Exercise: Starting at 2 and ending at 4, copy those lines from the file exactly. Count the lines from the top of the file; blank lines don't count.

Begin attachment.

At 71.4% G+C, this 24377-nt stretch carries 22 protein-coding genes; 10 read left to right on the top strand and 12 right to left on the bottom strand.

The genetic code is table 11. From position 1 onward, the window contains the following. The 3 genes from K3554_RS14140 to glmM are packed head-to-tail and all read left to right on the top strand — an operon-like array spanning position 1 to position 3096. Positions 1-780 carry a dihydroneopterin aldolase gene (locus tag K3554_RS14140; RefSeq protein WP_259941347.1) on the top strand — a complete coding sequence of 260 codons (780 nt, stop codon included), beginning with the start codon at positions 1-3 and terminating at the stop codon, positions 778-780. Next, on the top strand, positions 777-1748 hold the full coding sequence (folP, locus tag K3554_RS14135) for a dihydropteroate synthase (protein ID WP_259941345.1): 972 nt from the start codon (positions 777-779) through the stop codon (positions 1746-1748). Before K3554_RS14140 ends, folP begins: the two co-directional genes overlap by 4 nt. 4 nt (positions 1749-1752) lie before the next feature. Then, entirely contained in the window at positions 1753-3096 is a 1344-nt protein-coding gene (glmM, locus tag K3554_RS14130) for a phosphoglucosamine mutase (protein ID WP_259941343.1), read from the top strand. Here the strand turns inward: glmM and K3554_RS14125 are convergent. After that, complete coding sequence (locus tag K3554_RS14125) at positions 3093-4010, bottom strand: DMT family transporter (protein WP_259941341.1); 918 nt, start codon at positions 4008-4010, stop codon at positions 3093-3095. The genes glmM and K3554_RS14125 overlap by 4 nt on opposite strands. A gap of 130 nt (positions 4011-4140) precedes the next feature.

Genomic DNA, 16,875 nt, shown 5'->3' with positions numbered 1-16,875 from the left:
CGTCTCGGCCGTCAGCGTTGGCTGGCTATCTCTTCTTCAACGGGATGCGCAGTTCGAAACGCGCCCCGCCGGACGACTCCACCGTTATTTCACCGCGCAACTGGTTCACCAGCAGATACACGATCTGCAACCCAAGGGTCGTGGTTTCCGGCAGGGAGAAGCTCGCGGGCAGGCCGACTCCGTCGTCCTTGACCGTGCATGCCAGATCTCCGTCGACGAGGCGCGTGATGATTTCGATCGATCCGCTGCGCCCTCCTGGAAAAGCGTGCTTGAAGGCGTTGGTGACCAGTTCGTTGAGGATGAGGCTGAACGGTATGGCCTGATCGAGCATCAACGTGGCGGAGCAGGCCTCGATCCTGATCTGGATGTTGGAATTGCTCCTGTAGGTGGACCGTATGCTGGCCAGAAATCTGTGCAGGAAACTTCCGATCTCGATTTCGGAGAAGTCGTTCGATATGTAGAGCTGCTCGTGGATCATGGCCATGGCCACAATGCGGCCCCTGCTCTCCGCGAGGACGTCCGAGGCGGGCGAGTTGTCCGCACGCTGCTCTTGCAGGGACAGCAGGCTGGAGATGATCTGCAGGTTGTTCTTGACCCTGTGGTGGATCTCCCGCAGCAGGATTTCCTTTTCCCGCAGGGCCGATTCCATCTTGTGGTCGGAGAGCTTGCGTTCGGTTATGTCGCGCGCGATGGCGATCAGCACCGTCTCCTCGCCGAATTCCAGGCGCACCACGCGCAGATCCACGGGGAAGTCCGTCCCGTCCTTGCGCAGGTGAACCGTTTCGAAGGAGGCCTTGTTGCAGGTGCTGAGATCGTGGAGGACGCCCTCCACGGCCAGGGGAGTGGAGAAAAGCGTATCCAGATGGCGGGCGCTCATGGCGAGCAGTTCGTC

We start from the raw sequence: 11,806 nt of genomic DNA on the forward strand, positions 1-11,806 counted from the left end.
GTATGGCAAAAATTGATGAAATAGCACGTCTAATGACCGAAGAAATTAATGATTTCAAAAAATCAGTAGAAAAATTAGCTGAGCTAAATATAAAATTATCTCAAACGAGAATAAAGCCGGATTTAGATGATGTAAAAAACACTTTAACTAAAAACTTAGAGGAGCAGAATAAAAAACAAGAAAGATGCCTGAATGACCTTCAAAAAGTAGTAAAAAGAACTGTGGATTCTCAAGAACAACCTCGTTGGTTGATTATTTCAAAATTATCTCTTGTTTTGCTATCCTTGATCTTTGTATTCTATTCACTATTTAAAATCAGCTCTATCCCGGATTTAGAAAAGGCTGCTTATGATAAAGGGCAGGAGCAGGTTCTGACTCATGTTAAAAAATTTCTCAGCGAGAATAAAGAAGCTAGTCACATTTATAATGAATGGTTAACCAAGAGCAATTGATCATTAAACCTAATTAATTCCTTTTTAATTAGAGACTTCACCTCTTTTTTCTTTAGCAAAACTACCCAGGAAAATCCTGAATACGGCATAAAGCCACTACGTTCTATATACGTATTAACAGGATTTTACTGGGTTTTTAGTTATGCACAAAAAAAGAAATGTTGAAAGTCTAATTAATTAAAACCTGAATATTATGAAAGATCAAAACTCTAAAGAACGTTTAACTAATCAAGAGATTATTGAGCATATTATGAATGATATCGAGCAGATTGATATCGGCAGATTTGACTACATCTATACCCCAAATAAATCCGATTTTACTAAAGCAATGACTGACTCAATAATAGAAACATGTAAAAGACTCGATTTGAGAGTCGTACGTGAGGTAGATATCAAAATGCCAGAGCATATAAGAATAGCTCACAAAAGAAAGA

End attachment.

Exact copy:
The genetic code is table 11. From position 1 onward, the window contains the following. The 3 genes from K3554_RS14140 to glmM are packed head-to-tail and all read left to right on the top strand — an operon-like array spanning position 1 to position 3096. Positions 1-780 carry a dihydroneopterin aldolase gene (locus tag K3554_RS14140; RefSeq protein WP_259941347.1) on the top strand — a complete coding sequence of 260 codons (780 nt, stop codon included), beginning with the start codon at positions 1-3 and terminating at the stop codon, positions 778-780. Next, on the top strand, positions 777-1748 hold the full coding sequence (folP, locus tag K3554_RS14135) for a dihydropteroate synthase (protein ID WP_259941345.1): 972 nt from the start codon (positions 777-779) through the stop codon (positions 1746-1748). Before K3554_RS14140 ends, folP begins: the two co-directional genes overlap by 4 nt. 4 nt (positions 1749-1752) lie before the next feature. Then, entirely contained in the window at positions 1753-3096 is a 1344-nt protein-coding gene (glmM, locus tag K3554_RS14130) for a phosphoglucosamine mutase (protein ID WP_259941343.1), read from the top strand. Here the strand turns inward: glmM and K3554_RS14125 are convergent. After that, complete coding sequence (locus tag K3554_RS14125) at positions 3093-4010, bottom strand: DMT family transporter (protein WP_259941341.1); 918 nt, start codon at positions 4008-4010, stop codon at positions 3093-3095. The genes glmM and K3554_RS14125 overlap by 4 nt on opposite strands. A gap of 130 nt (positions 4011-4140) precedes the next feature.

Genomic DNA, 16,875 nt, shown 5'->3' with positions numbered 1-16,875 from the left:
CGTCTCGGCCGTCAGCGTTGGCTGGCTATCTCTTCTTCAACGGGATGCGCAGTTCGAAACGCGCCCCGCCGGACGACTCCACCGTTATTTCACCGCGCAACTGGTTCACCAGCAGATACACGATCTGCAACCCAAGGGTCGTGGTTTCCGGCAGGGAGAAGCTCGCGGGCAGGCCGACTCCGTCGTCCTTGACCGTGCATGCCAGATCTCCGTCGACGAGGCGCGTGATGATTTCGATCGATCCGCTGCGCCCTCCTGGAAAAGCGTGCTTGAAGGCGTTGGTGACCAGTTCGTTGAGGATGAGGCTGAACGGTATGGCCTGATCGAGCATCAACGTGGCGGAGCAGGCCTCGATCCTGATCTGGATGTTGGAATTGCTCCTGTAGGTGGACCGTATGCTGGCCAGAAATCTGTGCAGGAAACTTCCGATCTCGATTTCGGAGAAGTCGTTCGATATGTAGAGCTGCTCGTGGATCATGGCCATGGCCACAATGCGGCCCCTGCTCTCCGCGAGGACGTCCGAGGCGGGCGAGTTGTCCGCACGCTGCTCTTGCAGGGACAGCAGGCTGGAGATGATCTGCAGGTTGTTCTTGACCCTGTGGTGGATCTCCCGCAGCAGGATTTCCTTTTCCCGCAGGGCCGATTCCATCTTGTGGTCGGAGAGCTTGCGTTCGGTTATGTCGCGCGCGATGGCGATCAGCACCGTCTCCTCGCCGAATTCCAGGCGCACCACGCGCAGATCCACGGGGAAGTCCGTCCCGTCCTTGCGCAGGTGAACCGTTTCGAAGGAGGCCTTGTTGCAGGTGCTGAGATCGTGGAGGACGCCCTCCACGGCCAGGGGAGTGGAGAAAAGCGTATCCAGATGGCGGGCGCTCATGGCGAGCAGTTCGTC